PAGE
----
The Zencyclopedia

4.6.2018

I've spent an inordinate amount of time learning stuff on the Internet. People always call bullshit when I mention that I learned Japanese online, and often still don't believe me after I list all the resources I used. "You must have taken some classes, right?" Well, I took exactly one 12-hour course, and it was great! But I already had a strong command of the language at that point, and the course was only to improve my speaking (practicing foreign languages alone is not conducive to conversational skills). You actually can learn Japanese, and just about everything else, online.

This seems like an appropriate place to mention that I'm fairly certain that the university system is a pyramid scheme. Students pay absurd amounts of money for a degree, and then realize upon graduation that they still have plenty to learn on the job, and may or may not ever use most of the stuff they learned in college. But they've invested six figures into the degree, so they decide to screw everyone who had the sense not to spend 0.8 Lamborghinis on education by creating entry barriers for those without degrees, thus increasing the value of their own degree. Wow. Way to go, society.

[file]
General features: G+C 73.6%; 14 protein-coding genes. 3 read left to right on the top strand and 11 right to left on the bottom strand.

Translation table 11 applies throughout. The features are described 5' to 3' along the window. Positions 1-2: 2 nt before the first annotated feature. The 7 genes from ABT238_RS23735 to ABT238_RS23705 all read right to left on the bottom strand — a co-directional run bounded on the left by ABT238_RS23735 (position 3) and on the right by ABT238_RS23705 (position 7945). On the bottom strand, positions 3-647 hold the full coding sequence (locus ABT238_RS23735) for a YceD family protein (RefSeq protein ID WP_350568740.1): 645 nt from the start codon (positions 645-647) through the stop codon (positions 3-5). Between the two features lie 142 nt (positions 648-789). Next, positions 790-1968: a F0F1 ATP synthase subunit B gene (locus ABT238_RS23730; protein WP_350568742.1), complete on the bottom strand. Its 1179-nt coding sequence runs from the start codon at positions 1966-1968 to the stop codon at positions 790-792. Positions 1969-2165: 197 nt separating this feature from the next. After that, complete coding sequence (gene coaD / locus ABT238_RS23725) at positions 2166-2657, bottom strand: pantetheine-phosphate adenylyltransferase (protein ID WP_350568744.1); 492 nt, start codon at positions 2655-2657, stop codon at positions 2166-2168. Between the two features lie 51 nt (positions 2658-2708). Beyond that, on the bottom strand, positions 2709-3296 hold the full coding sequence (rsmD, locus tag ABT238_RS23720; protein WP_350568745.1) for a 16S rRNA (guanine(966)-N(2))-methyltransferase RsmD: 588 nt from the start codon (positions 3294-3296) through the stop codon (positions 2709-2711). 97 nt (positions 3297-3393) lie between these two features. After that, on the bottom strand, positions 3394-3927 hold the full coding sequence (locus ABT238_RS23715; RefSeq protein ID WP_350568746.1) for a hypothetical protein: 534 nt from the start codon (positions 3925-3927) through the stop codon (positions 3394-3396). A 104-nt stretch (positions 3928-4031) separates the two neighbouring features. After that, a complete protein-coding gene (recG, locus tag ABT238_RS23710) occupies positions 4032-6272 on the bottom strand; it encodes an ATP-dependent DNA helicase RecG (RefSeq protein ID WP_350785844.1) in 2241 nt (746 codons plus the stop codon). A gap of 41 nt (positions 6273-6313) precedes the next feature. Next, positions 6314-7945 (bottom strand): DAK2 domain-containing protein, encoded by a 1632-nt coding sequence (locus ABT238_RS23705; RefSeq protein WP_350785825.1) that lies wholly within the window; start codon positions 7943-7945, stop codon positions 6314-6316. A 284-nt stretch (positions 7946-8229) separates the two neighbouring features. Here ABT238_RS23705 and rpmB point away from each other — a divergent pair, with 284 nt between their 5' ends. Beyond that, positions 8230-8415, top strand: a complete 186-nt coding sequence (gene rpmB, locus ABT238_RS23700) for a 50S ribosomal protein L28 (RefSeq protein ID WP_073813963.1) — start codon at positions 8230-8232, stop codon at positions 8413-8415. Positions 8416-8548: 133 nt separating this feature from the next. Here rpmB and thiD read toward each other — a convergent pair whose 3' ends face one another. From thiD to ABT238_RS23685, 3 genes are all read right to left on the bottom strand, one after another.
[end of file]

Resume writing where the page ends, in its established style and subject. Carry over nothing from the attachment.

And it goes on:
As someone who was a fairly bad student growing up, but a voracious learner outside of school, I'm a huge proponent of skill over pedigree. What does a piece of paper saying you can do something mean if you can't actually do it? What does it mean if someone without the paper can do it better?

Not all tutorials are equal, and the absolute best ones are (in my experience) free. Check out the Zencyclopedia.

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